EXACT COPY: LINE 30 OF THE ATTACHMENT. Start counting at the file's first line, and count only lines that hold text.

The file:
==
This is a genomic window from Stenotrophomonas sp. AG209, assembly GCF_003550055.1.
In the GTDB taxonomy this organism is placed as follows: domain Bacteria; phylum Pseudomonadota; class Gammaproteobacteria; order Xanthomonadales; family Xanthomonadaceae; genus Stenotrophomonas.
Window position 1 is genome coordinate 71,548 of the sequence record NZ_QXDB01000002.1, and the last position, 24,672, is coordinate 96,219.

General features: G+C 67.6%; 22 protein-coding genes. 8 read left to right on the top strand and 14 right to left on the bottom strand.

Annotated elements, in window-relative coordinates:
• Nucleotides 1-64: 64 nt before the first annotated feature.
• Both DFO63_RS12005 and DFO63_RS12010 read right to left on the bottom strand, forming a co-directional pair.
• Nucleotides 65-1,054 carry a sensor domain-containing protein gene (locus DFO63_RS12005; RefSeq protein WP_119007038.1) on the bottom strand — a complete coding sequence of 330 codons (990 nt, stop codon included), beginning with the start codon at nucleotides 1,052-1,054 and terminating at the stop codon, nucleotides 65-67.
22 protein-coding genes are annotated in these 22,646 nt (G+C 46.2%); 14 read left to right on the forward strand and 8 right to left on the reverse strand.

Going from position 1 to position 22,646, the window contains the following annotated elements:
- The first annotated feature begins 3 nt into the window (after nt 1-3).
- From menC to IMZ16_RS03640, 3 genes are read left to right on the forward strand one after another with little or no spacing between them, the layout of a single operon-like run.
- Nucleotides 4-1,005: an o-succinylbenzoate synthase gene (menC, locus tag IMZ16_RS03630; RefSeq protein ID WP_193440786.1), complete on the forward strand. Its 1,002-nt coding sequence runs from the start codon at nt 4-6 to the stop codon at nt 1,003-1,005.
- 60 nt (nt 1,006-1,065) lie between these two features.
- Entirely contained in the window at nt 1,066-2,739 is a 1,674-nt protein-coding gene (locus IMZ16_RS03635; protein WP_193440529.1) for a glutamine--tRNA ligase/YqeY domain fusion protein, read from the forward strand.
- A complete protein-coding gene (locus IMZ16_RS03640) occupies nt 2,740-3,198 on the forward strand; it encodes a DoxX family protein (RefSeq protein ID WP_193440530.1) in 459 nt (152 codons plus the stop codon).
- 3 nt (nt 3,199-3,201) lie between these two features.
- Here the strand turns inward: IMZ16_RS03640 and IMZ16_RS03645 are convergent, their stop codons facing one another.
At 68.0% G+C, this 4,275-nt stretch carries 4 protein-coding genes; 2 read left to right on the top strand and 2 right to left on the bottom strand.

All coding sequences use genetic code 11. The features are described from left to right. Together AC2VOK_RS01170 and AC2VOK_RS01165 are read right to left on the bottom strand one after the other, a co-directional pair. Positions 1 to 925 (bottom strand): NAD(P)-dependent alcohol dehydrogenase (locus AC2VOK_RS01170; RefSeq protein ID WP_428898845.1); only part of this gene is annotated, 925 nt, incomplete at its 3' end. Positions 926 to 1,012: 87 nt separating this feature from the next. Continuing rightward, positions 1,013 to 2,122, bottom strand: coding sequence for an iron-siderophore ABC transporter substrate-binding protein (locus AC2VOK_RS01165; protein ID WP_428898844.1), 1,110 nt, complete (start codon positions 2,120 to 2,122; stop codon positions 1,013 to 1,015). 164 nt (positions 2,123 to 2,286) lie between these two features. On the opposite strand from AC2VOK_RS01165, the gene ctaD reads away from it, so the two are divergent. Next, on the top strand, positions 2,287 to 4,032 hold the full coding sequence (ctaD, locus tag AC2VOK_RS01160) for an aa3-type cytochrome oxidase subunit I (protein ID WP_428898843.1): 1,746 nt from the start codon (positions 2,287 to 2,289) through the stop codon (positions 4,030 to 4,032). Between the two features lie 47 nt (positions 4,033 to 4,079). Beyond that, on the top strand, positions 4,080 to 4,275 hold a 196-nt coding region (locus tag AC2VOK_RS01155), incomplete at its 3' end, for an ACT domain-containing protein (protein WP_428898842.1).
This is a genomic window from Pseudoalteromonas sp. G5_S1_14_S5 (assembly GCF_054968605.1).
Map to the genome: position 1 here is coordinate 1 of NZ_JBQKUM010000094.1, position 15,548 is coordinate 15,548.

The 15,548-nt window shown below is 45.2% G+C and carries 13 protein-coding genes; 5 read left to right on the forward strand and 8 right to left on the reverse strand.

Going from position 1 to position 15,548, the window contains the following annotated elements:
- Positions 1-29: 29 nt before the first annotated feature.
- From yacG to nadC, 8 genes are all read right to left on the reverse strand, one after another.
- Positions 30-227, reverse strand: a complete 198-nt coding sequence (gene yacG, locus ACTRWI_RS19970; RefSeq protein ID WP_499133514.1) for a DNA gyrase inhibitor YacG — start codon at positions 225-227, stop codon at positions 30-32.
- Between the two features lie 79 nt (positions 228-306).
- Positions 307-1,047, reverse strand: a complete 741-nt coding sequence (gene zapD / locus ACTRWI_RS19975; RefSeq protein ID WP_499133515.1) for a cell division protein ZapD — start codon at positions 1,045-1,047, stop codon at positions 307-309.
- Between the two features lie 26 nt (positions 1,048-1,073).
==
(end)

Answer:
- Between the two features lie 26 nt (positions 1,048-1,073).